Almost 40% of the global population relies on fuelwood to meet their daily cooking energy needs, accounting for over 50% of all wood extracted in many developing countries. This dependency can have negative impacts on forest stocks and climate change, and is not expected to decline without a major change in current polices. Consequently, there is a need for improved understanding of fuelwood dependency to both inform the transition to cleaner cooking solutions and for sustainable management of local forest resources to ensure supply for dependent communities in the interim. This requires a careful analysis of the long-term management of local forest and agroforestry resources, the particular fuel collection habits of local populations, and the impact of new cooking technologies and fuels on fuelwood consumption. However, understanding biomass extraction and its impacts on forest resources remains under-developed in comparison to demand-side issues of fuelwood consumption. I fill these gaps by first tracking household fuelwood collection behavior in two regions of India. The patterns indicate that fuelwood collection is a function of both socio-economic drivers and the resource base, and collection is not evenly spread out among villages. Next, I demonstrate the need to develop local level estimates of biomass renewability to isolate household fuelwood collection impacts on local forest resources. Then, I estimate the impact of cooking solutions on fuelwood consumption behavior and the circumstances under which households move away from forest fuelwood sources. Finally, I examine a national level transition to clean cooking in India over ten years, and conclude that it reduced pressure on forests and achieved modest climate change mitigation benefits with some uncertainty due to the extent of biomass renewability and inclusion of differing climate-forcing emissions. Overall, the dissertation elucidates the need for local level estimates to isolate household fuelwood extraction impacts on forests and climate change, and the need to carefully consider spatial scale and included emissions in future analyses and policy-making.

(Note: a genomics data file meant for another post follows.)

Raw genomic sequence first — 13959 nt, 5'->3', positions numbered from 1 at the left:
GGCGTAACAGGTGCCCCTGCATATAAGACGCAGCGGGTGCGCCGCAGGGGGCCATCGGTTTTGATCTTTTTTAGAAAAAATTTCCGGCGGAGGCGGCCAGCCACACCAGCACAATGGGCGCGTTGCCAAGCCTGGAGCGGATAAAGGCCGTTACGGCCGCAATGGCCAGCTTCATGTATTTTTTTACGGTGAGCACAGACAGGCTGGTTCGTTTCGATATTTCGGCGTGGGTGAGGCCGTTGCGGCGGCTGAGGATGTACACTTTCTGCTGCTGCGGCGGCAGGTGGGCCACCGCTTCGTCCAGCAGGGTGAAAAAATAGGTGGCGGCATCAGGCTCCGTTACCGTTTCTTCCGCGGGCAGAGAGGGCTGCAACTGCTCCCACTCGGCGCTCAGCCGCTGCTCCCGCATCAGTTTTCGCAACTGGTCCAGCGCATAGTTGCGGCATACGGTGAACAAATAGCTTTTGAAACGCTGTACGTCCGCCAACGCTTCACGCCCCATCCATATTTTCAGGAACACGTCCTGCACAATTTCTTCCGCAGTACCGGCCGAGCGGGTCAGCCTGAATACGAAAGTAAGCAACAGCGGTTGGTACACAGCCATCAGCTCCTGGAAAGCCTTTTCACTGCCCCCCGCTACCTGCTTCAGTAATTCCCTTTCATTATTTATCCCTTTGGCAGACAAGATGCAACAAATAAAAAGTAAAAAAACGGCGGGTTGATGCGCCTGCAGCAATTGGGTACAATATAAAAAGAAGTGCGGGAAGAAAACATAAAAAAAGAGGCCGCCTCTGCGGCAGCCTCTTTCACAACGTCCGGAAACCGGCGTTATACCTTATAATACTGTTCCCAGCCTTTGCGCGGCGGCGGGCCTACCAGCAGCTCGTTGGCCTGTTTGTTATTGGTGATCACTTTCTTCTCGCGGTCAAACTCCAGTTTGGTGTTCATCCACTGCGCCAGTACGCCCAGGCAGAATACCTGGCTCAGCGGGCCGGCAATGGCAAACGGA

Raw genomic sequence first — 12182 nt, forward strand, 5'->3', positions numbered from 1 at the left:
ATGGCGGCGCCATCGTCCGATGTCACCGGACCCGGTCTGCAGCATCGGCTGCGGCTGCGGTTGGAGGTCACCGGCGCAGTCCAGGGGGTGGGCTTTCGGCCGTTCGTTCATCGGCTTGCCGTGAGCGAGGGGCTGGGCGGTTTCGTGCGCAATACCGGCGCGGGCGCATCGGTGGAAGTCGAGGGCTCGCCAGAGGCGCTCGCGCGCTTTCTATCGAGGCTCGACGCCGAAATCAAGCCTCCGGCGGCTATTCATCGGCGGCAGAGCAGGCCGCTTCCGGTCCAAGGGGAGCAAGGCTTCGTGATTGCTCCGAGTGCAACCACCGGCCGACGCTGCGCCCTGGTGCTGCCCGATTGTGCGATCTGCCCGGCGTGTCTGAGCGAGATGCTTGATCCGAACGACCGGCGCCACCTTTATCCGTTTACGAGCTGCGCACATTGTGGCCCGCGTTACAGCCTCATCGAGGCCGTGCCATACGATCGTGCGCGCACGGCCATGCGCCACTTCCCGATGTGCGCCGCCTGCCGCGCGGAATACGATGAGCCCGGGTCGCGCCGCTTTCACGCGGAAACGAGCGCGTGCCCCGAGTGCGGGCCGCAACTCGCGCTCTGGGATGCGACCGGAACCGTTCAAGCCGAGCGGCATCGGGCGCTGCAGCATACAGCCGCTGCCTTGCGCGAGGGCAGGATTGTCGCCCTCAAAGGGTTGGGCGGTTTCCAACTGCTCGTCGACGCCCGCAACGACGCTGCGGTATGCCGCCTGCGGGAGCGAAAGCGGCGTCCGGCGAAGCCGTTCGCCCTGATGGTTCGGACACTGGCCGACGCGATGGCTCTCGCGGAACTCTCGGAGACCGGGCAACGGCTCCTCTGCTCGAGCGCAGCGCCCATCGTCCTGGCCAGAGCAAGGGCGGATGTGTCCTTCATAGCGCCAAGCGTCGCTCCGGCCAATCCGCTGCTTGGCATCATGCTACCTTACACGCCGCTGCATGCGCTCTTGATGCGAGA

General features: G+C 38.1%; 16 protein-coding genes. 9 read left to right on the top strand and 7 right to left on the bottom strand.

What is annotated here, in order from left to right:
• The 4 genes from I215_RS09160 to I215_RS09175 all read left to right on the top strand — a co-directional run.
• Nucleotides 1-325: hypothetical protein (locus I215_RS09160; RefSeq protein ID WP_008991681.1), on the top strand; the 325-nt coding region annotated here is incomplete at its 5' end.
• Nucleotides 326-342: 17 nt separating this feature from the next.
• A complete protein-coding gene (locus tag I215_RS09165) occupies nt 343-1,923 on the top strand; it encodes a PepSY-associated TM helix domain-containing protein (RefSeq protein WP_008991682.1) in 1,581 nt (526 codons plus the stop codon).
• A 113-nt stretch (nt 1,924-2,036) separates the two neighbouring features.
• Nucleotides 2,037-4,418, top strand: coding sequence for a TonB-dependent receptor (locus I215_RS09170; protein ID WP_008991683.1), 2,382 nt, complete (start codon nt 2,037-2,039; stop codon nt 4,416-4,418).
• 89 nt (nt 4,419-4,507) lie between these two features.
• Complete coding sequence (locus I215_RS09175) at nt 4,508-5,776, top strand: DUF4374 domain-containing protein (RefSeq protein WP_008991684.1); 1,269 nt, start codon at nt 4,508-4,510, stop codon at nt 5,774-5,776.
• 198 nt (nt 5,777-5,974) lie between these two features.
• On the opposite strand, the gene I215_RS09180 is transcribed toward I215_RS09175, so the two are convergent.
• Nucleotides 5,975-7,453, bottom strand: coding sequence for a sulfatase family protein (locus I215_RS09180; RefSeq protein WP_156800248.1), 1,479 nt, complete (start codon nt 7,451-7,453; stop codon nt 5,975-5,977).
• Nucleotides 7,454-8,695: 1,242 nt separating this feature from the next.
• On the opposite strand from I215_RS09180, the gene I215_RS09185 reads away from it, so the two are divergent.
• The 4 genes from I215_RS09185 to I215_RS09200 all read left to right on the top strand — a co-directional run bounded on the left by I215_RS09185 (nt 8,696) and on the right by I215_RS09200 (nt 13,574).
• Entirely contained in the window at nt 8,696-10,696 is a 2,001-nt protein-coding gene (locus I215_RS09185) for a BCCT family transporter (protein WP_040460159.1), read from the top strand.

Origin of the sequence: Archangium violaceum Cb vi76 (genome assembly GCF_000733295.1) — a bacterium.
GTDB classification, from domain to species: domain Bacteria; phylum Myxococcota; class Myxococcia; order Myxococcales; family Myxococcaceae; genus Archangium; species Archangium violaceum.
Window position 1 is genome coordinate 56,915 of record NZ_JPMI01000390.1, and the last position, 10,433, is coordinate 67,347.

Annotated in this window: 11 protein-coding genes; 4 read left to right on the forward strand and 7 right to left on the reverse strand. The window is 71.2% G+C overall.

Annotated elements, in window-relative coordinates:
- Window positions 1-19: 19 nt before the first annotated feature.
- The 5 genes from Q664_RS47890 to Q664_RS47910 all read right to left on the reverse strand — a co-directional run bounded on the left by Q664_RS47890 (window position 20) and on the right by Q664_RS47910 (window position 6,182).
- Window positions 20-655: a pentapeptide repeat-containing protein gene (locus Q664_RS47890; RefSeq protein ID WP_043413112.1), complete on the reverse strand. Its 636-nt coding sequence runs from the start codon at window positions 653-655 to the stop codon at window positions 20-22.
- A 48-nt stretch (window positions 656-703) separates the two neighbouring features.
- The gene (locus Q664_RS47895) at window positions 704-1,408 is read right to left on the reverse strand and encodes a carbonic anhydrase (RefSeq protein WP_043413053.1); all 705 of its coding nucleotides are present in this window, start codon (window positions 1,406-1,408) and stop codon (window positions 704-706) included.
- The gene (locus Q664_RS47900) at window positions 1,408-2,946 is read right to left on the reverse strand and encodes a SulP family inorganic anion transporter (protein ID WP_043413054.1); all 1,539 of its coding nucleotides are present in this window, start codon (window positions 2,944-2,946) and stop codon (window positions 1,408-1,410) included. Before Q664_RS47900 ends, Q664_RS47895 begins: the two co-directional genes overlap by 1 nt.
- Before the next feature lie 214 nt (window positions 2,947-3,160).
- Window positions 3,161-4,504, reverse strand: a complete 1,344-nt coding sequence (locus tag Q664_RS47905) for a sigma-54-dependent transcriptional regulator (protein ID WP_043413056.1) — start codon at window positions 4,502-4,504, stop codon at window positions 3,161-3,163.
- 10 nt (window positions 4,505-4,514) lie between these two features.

About 2.9 billion people, primarily in rural areas of low-income countries, do not have access to clean cooking fuels (e.g. gas and electricity). Instead, they burn solid fuels (e.g. firewood and coal) in polluting primitive cookstoves. These traditional cooking methods and associated solid fuel gathering practices, contribute to gender inequalities, forest degradation, climate change and millions of premature deaths annually due to air pollution. Even when households adopt (acquire) clean cooking solutions, often both solid and clean fuels are used. Past research has rarely focused on post-adoption fuel choices. Moreover, while socio-economic demographics like income and education are identified as key transition factors, these are not amenable to near-term change. I drew upon three influential behavior change and technology adoption theories to develop a conceptual framework of self-regulatory behavior change to understand post-adoption usage and expedite the transition process. I developed hypotheses involving psychological variables to explain the how and why of transition across the pre and post-adoption periods, which I tested in the context of liquefied petroleum gas (LPG) use in rural India. I accessed gas purchase records for all LPG users (N= 25,000) across 126 villages in Karnataka and administered two cross-sectional household sample surveys (n1=402, n2= 205). Three novel insights emerge from this research. First, the majority of consumers do not use LPG as their primary cooking fuel and, contrary to studies based on self-reports, LPG use does not increase with experience or familiarity. This highlights the need for post-adoption interventions. Second, in line with theory, the transition is a five-stage process, wherein people in different stages have significantly different perceptions of the advantages, disadvantages, and self-confidence related to regular LPG use. Further, perceived disadvantages emerge as more influential during the transition compared to household wealth, highlighting the need for behavior change strategies. Third, the comparison of self-reports of use with purchase data shows 2/3rd of respondents over-reporting LPG use, highlighting the need to account for survey biases. Overall, the dissertation shows that the application of behavior change theories and the use of fuel sales data provided valuable insights about post-adoption fuel choice decisions.